Exempt or Non-Exempt? Employee Classifications: Are You Ready for an Audit?

Written by Kay Troupe, Director of HR Support Services, Payroll & Benefit Solutions

What happens if you receive a letter from the Department of Labor (DOL) stating that you are being audited or if an investigator simply knocks on your door one day with no warning?  Will you be prepared and in compliance with the Fair Labor Standards Act (FLSA)?

The FLSA is the federal law that governs the payment of minimum wages and overtime hours.  As the Department of Labor continues its “Strategic Enforcement to Maximize Impact,” employers can expect to see an increase in Wage and Hour Division (WHD) audits that could cause havoc to their businesses. Whether the audit was agencyDOL Audit-initiated or initiated because an employee or former employee filed a complaint against the company, the employer can expect that the agency will review all records and interview employees. Therefore, it is essential for employers to ensure that their employees are classified and paid correctly.  Failure of compliance with the FLSA can result in damaging claims and significant liability.

The WHD of the DOL appears to be placing a considerable amount of focus on the exempt status. To ensure that your business is not in violation, you must properly classify your employees as exempt or non-exempt.  To qualify as exempt status, an employee’s position must meet not only the salary requirements, but must also meet certain criteria regarding their job duties.  Many employers seem to think that if they pay an employee on a salary basis, then they are exempt from overtime.  This is not the case.  While employers may pay employees on a salary basis, they must determine if the employee is a non-exempt salaried employee or an exempt salaried employee.  To establish if the employee’s position is a salaried non-exempt position, the duties of the employee’s position must meet the exempt duties test.  If the duties do not qualify for an exemption, the employee may be paid a salary but must also be paid overtime for all hours worked over 40 in a workweek.

A local company, that pays their employees on a salary basis, learned this lesson the hard way when it was recently audited by the DOL.  Because the employer had classified its employees as salaried, it had not recorded time for the employees and had not paid overtime to those employees. During the audit, rather than reviewing job duties outlined in the job descriptions, the investigator interviewed employees and questioned them about their responsibilities, authority, decision-making, judgment, and discretion duties used in their positions. As a result of this audit, the DOL classified all employees with the exception of five (5) as non-exempt employees and the employer had to pay thousands of dollars in back wages to those employees. As no time records had been kept, the employer had to negotiate with the DOL regarding the amount of payment.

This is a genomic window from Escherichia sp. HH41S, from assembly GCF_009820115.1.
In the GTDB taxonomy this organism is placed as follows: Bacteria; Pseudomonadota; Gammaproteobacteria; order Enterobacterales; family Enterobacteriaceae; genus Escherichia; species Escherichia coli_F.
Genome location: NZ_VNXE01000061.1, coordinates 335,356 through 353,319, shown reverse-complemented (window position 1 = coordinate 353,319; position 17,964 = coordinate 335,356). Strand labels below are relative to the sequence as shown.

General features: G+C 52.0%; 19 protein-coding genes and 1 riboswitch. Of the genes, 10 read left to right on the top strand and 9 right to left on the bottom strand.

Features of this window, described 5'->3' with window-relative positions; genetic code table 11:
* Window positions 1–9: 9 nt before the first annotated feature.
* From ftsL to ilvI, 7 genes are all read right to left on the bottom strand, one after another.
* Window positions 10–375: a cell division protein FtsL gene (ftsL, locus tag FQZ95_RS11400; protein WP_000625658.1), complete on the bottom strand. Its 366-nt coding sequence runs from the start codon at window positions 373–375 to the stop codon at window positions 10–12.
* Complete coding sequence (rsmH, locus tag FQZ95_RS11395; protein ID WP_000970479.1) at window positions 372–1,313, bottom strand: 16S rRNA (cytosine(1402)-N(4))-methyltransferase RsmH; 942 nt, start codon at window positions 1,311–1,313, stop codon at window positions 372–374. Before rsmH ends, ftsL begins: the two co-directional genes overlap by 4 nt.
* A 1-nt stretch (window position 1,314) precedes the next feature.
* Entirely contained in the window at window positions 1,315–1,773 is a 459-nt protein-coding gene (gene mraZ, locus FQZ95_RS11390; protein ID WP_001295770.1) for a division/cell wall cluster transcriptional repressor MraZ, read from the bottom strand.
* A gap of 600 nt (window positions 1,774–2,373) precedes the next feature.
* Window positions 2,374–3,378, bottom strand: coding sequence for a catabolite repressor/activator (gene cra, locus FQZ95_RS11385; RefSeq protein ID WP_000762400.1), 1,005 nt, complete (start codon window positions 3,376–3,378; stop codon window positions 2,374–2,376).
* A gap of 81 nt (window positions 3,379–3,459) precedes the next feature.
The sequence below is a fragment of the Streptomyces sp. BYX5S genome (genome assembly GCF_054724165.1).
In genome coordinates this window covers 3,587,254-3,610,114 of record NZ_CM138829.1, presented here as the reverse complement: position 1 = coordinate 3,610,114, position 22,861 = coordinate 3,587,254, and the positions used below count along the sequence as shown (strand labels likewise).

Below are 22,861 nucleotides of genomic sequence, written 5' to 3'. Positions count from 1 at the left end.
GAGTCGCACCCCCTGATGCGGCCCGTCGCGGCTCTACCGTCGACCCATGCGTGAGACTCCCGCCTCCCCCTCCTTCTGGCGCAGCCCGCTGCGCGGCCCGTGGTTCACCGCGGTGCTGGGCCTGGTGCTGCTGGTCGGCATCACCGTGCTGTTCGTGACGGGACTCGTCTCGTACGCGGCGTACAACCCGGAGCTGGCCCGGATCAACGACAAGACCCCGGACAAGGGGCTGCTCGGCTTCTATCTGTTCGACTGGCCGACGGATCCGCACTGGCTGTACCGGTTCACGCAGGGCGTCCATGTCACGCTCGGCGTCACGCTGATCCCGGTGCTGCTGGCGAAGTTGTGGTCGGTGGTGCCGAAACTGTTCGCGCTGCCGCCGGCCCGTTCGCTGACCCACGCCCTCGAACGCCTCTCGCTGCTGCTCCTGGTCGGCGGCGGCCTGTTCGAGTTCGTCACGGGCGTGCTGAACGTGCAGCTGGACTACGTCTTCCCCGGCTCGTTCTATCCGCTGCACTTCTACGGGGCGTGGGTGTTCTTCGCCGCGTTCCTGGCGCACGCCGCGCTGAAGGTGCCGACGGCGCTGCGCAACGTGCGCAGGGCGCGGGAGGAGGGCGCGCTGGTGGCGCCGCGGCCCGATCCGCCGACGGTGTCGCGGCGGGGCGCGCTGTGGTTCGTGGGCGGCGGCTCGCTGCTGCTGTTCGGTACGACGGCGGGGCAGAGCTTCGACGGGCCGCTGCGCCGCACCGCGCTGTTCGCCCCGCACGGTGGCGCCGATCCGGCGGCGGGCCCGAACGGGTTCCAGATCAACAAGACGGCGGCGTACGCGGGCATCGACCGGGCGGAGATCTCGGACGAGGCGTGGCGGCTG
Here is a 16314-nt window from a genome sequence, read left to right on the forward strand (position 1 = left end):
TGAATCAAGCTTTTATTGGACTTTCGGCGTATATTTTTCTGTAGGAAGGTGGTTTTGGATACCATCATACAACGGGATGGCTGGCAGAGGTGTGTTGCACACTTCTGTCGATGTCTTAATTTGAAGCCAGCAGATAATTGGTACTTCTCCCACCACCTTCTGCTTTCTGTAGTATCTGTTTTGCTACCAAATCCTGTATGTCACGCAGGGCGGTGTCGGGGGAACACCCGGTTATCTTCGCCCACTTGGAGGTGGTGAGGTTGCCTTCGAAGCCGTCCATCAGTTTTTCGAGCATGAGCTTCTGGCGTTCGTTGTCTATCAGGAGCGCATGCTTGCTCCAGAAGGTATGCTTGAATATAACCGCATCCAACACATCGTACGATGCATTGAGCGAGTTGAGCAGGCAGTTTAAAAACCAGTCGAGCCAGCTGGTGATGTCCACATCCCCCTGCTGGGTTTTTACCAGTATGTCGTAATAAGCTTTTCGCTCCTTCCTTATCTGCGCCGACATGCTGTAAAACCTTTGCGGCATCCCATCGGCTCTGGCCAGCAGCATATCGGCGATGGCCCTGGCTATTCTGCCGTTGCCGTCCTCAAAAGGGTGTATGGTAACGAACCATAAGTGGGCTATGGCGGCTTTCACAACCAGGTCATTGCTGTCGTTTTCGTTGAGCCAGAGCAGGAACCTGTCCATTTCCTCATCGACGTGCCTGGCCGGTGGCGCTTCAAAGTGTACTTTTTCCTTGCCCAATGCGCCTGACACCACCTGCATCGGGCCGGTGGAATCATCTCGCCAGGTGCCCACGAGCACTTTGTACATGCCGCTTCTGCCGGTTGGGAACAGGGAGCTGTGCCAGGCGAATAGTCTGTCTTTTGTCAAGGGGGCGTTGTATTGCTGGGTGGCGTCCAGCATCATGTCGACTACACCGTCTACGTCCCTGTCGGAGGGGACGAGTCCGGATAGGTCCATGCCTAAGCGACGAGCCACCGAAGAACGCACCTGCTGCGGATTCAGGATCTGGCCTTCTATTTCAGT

If you do not think the WHD is serious about its strategic enforcement, review the following statistics regarding investigations and back wages published on the Wage and Hour Divisions statistic webpage:

  • Nearly $1.6 billion in back wages recovered by WHD since 2009.
  • In the fiscal year 2015, more than 42% of the investigations were agency-initiated, up from 35% just 6 years ago.
  • In fiscal year 2015, WHD found over $246 million in back wages for more than 240,000 workers.
  • WHD found violations in 79% of agency-initiated investigations, which is a 21% increase in fiscal year 2015 over fiscal year 2009.
  • WHD found an average of more than $8,900 in back wages in agency-initiated investigations which is a 21% increase in fiscal year 2015 over fiscal year 2009.
  • In fiscal year 2015, WHD found $74.3 million in low wage industries for 102,000 workers which is more than a 29% increase in back wages and more than a 32% increase in the number of workers from 2008 statistics.
  • In fiscal year 2015, WHD collected an average of more than $676,000 in back wages for workers every day and found, on average, more than $1,000 due for each employee in back wages

As you review your employees’ classifications, keep in mind that the DOL has proposed regulations to drastically raise the minimum salary requirement for employees to qualify as exempt status.  It is possible that the threshold could be raised from the current $455 a week ($23,660 annually) to as high as $50,440 annually.

In addition to the DOL auditing the classification of exempt status, the Department is also auditing companies for employees incorrectly classified as independent contractors.  It is also projected that employers will see an increase in the number of DOL audits related to employee benefit plans because of the new requirements of the Affordable Care Act.

For more information regarding the requirement for the exempt status, please refer to the DOL Fact Sheet #17A or contact Payroll & Benefit Solutions to discuss your your own unique situation at (205) 271-5400.